I just finished a 3-week class at the University of Minnesota as part of my Bachelor of Design Architecture (BDA) degree. Those of us in the program have our choice of many 2, 3-, or 4-credit workshops to fulfill our requirements. Some are classroom/computer/research and others are design/build. This class was the latter type, and even though I could have had the summer off after Spring semester ended, I thought three weeks would go by fast. It did. But, this was the most physically demanding course I have taken so far.
We spent one week in the classroom, learning about brick and concrete, presenting some research we did and taking a field trip to Lakewood Cemetery to sketch.
From their website: "The Memorial Chapel at Lakewood is listed on the National Register of Historic Places and serves as the architectural focal point of the cemetery. The building was designed by prominent Minneapolis architect Harry Wild Jones and was modeled after the Hagia Sophia in Istanbul, Turkey." It was completed in 1910. I didn't take any outside photos because there was a repair man in the front door.
Inside, tens of thousands of tiles (my hand for scale) were used to create the beautiful mosaics.
The newer mausoleum and columbarium was "constructed in 1965, and is a Modernist style structure designed by Detroit architects Harley, Ellington, Cowan and Stirton".
This is the chapel. I did most of the drawing below during class time.
The last two weeks of the class were spent at the BAC: Bricklayer and Allied Craftsworkers training center in New Hope. Our first assignment was to design our own concrete block. Since the theme of our project was a ruins park, we decided to design an old-looking block, like those limestone bases of Minneapolis mill buildings from 100 years ago.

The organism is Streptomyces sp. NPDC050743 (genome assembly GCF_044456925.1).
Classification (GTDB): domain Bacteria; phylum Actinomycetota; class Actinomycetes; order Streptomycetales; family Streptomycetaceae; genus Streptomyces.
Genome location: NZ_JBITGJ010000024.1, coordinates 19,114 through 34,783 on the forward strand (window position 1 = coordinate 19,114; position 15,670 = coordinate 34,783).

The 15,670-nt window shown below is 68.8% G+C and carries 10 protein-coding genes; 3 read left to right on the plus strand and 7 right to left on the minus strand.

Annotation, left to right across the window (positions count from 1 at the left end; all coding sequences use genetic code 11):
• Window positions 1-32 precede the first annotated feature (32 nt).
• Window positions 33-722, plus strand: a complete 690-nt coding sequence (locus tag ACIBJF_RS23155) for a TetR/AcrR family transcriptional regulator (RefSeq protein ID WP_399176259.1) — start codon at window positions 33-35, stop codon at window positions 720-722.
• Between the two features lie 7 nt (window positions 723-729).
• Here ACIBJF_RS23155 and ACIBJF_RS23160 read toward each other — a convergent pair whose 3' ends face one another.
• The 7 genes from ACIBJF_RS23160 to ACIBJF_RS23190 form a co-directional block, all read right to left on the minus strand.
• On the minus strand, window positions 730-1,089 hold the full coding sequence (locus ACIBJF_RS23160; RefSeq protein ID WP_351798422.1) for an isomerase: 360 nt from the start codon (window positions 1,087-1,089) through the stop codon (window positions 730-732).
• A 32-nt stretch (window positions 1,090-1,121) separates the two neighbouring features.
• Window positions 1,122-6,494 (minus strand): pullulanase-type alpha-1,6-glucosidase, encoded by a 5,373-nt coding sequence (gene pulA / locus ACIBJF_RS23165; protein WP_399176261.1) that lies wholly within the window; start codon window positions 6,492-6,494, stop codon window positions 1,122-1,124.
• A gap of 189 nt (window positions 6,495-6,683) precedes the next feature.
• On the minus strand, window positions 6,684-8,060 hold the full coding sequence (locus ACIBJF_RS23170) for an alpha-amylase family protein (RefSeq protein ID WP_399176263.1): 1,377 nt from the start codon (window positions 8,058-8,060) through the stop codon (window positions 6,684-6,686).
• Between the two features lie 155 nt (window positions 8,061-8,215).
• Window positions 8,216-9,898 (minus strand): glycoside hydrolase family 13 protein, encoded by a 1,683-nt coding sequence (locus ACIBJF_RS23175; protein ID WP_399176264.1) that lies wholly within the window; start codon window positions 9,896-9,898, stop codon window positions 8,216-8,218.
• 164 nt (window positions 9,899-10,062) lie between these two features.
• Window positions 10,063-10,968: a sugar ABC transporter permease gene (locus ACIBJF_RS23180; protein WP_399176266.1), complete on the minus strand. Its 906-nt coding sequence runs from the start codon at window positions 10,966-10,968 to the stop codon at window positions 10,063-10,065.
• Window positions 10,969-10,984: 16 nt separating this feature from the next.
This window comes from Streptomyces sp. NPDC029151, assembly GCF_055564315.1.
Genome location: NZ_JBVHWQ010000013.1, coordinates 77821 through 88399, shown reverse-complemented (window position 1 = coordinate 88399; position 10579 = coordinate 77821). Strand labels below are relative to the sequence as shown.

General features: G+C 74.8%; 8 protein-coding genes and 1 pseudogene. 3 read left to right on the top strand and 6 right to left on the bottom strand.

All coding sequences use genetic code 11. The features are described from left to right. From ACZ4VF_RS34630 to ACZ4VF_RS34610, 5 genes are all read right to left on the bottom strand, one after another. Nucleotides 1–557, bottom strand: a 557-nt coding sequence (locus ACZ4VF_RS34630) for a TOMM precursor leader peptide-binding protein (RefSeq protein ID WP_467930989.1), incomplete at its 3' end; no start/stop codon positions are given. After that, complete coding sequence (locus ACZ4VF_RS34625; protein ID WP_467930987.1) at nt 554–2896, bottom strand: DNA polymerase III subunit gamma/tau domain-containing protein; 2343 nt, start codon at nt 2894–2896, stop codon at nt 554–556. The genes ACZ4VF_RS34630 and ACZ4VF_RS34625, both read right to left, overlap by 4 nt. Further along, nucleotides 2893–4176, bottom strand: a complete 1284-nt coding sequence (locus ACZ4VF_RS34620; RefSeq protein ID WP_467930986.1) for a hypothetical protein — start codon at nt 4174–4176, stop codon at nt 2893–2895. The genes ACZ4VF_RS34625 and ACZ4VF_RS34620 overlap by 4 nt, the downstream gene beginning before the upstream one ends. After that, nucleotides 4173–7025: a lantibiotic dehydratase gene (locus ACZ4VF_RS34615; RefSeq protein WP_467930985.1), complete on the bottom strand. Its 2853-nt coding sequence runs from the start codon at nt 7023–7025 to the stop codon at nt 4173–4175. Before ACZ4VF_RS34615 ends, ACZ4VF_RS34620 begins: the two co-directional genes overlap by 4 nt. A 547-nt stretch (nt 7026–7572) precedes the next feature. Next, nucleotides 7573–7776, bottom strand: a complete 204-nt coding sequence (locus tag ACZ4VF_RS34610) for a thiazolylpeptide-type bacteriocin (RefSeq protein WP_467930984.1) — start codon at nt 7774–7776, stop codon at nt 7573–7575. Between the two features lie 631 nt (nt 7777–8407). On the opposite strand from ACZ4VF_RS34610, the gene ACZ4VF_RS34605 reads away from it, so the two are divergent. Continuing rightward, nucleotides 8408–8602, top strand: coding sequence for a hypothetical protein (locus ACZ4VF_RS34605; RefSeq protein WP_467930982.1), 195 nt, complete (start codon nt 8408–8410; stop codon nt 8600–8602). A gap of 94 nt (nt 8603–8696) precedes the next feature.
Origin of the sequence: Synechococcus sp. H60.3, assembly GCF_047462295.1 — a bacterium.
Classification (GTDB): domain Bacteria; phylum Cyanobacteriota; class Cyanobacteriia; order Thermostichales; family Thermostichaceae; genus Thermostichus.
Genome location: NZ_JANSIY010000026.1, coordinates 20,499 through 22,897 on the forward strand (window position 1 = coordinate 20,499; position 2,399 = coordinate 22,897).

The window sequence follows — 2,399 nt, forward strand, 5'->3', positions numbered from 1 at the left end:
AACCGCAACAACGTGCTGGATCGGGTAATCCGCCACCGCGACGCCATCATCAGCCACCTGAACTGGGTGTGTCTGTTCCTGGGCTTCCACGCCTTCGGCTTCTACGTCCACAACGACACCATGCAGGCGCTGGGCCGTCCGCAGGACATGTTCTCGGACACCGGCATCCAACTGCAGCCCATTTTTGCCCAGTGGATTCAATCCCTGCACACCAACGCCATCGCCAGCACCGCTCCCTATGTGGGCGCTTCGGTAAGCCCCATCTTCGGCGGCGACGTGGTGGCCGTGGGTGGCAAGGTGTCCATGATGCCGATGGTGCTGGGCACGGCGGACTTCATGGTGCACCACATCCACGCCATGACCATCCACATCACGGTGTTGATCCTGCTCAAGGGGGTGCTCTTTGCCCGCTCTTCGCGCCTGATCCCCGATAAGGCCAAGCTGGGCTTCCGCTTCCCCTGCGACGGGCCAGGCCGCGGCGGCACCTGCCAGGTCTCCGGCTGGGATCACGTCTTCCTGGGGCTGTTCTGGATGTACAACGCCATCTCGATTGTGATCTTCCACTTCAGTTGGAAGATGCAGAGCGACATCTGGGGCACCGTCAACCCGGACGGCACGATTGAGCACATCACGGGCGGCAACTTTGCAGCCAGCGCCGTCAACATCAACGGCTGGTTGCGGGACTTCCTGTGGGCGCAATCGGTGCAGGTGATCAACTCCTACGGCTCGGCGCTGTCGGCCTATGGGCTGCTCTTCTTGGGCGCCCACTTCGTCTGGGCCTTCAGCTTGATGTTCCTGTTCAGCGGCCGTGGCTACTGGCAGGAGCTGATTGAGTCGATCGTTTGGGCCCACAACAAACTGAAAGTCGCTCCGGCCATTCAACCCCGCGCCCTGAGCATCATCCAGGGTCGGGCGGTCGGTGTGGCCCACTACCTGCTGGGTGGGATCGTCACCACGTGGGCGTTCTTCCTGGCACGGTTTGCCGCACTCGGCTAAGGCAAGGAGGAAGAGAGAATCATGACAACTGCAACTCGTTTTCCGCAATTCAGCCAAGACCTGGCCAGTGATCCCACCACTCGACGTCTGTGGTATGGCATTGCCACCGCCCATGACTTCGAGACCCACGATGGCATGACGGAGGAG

I measured 1.5-inch intervals across a 4-foot piece of Masonite and snapped chalk lines. Korynn is clamping a straightedge to the board so we can guide a circular saw every 3". The other lines were randomly cut with a jigsaw. I did cut at least one wavy line myself. Then we clamped the pieces and cut the 8-foot lengths down to match our block size.
We made one long form with 4 sections so that we could try an 18" block and three other standard lengths. Below - the Masonite strips fitted into our form very tightly. No need to glue them together: just a top strip of plywood to keep them in place.
Korynn and Zong brushing all surfaces of our form with a "bond break" solution so that the concrete will not stick to the plywood or the Masonite. I did some of this as well.
The form with the third side attached (below). Joe, our BAC instructor, helped us scoop the concrete into the form and showed us how to use the vibrator to eliminate air bubbles.
Our four block sizes almost ready to set overnight.
The next day, I was the first one to check on our block, and saw it had set and had pulled away from the Masonite. Good! That means it isn't sticking.
But, there was some sticking, and the loose strips of Masonite were a bit hard to pull out. We know this is an experiment.
The final result was actually quite beautiful, appearing more like old limestone than it would have if the Masonite had made an impression with every 3/16" layer!
And here are the new-old blocks at the base of our mock-up as Zong and Alyssia begin the first course of block.